However there are times and circumstances in everyone’s life where the elections seem to have been rigged and when the Party of Evil occupies every last seat in the parliament or, at least, has a majority large enough to repulse any legislative challenges. In these situations the bechirah endowed human being confronts an evil that is both an irresistible force and an immovable object. The person feels helpless to resist and is coerced into doing something that, had it been done by another person, he would have immediately identified and condemned as an act of the Evil. In Desslerian terms such a person has come face to face with enemy-occupied, uncontested territory, with morality and ethics that lie far beyond the boundaries of his own bechirah points.
Cognizant of this we need to develop a more flexible lexicon to classify the categories of Good and Evil. If we agree to define Good as whatever is consistent with HaShems Will and Evil as whatever opposes or seems to thwart kivyachol-as it were, HaShems Will and if we also recognize that some human thought, speech and deed that apparently seem evil are, in fact, beyond the scope of human bechirah, then we have no choice but to conclude that on a deep-seated, imperceptible level these ostensible “evils” are in reality in accordance with HaShems Will.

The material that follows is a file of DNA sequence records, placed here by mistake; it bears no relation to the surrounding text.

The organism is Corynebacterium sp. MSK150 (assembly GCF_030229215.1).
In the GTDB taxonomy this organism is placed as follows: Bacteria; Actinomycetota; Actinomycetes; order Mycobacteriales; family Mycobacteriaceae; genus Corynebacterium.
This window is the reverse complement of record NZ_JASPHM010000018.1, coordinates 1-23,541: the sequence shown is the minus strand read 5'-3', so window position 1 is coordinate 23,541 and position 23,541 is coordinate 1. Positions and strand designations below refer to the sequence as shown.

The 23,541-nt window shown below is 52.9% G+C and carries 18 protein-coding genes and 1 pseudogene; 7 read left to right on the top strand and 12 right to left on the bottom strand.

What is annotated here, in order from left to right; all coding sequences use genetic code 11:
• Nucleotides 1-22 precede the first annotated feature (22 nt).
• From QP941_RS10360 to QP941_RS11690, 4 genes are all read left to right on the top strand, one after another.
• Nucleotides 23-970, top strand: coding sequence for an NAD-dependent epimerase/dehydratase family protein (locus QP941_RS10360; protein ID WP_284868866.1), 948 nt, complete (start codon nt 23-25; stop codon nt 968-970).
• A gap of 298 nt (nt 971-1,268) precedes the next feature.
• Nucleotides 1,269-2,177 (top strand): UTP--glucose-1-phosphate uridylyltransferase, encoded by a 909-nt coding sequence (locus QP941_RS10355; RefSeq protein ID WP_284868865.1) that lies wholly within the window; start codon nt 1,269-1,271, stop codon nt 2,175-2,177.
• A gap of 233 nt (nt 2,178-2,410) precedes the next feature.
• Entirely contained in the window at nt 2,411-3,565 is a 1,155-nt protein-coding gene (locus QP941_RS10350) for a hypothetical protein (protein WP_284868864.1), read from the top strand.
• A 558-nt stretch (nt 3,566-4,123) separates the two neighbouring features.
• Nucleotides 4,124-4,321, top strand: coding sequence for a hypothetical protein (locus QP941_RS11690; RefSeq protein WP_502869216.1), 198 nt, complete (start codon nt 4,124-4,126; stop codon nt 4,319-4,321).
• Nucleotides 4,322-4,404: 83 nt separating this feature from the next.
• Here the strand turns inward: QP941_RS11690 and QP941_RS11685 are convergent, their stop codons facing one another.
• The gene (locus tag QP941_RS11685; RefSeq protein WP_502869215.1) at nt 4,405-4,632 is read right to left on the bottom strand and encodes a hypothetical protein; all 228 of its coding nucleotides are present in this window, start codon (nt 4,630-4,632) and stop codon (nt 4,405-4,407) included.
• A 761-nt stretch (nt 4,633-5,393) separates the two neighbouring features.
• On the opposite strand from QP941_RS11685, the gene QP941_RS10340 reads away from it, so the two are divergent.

A classic example of this phenomenon is Yehudah’s extramarital dalliance with Tamar. Our sages reveal that in that particular episode the angel in charge of lust compelled him to act. While Yehudah’s behavior was overtly scandalous, immoral, unethical and, on a black-and-white level, “evil”; on a deeply hidden level it was consistent with, kivyachol, HaShems most dearly held Will and Desire to bring about the ultimate repair and salvation of the cosmos. For, as we know, the seeds of Moshiach were then sown.